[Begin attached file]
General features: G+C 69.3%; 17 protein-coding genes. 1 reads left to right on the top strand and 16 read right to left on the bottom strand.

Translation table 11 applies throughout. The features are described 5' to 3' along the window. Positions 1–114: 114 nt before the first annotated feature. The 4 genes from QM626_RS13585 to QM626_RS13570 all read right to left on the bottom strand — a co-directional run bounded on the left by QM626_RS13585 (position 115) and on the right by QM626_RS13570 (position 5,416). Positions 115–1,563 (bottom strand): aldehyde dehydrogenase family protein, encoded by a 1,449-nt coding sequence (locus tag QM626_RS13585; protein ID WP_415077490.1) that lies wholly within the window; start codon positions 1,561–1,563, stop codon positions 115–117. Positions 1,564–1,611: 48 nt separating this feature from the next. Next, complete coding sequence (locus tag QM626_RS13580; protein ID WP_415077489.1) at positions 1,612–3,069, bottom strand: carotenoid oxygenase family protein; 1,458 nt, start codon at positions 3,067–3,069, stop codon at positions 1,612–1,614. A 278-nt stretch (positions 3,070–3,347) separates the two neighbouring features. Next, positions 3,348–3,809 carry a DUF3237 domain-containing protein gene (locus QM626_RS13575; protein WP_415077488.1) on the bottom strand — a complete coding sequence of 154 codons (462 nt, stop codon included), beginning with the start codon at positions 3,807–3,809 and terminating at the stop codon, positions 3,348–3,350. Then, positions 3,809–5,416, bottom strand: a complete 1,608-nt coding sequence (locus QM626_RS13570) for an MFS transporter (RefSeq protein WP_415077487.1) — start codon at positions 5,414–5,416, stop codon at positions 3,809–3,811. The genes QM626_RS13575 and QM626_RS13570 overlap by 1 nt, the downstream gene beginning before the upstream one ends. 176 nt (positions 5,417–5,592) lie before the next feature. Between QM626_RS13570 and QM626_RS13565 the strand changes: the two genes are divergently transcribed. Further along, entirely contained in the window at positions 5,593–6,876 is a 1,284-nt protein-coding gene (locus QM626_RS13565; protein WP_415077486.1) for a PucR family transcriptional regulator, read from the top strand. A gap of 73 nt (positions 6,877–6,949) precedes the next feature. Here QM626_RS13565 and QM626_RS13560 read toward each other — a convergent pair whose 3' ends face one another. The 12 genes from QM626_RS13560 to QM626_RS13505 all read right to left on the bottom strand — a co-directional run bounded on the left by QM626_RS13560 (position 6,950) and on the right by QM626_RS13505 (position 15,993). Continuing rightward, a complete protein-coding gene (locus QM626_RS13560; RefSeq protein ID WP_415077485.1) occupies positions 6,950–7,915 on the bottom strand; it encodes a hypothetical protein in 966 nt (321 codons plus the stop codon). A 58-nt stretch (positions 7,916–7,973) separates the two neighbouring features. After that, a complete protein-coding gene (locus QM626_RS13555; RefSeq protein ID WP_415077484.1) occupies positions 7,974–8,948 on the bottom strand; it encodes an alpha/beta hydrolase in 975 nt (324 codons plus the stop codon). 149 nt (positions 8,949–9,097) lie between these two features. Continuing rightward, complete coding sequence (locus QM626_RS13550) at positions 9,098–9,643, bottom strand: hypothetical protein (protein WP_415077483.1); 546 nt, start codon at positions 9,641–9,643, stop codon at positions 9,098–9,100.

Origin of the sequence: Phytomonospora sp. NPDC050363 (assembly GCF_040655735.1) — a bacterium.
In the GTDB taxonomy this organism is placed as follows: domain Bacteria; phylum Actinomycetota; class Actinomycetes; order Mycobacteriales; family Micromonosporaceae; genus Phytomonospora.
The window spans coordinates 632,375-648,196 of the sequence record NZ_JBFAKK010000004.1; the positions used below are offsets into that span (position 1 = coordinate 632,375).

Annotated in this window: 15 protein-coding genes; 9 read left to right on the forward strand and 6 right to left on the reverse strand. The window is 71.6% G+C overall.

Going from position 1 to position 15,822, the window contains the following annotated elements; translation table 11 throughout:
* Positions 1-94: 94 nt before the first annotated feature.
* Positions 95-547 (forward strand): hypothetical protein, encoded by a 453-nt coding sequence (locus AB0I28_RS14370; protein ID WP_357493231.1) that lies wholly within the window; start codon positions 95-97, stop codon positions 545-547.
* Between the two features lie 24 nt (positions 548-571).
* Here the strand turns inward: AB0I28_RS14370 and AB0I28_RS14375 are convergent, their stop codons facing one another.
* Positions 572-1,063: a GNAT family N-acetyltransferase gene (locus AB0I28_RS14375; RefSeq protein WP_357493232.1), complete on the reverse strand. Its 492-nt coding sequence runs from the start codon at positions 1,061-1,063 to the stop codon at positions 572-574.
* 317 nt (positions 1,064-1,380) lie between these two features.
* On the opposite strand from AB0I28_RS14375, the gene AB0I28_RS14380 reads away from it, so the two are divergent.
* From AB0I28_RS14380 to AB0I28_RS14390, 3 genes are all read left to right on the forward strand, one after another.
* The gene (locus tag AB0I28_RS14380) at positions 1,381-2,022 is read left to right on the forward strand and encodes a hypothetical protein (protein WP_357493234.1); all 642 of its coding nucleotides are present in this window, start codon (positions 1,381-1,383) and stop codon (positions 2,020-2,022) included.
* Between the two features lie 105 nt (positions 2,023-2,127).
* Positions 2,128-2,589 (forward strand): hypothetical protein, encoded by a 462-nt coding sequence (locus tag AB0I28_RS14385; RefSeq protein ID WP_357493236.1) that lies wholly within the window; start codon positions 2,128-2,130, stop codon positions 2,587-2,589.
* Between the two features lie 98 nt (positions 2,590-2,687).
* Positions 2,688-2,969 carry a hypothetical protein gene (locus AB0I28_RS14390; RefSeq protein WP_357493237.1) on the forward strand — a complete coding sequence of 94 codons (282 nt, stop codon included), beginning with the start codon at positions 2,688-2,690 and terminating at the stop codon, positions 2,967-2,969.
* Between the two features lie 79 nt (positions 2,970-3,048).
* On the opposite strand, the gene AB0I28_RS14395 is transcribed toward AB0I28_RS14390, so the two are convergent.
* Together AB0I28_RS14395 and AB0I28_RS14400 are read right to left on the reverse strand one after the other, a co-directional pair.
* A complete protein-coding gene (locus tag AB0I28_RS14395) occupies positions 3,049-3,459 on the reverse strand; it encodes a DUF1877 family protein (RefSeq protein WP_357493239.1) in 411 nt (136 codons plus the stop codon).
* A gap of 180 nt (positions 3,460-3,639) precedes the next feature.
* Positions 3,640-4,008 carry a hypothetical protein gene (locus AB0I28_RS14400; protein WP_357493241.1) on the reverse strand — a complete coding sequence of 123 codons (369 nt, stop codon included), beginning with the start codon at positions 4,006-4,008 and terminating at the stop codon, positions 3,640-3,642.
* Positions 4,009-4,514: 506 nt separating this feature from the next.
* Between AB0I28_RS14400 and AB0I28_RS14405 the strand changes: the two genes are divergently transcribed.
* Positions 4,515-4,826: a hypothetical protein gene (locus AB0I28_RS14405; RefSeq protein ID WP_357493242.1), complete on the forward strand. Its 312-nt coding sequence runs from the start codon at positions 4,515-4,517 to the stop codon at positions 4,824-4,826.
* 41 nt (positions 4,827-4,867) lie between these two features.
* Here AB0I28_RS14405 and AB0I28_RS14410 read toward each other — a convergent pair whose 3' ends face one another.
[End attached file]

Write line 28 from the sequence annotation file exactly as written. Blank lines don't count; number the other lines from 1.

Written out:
* Between AB0I28_RS14400 and AB0I28_RS14405 the strand changes: the two genes are divergently transcribed.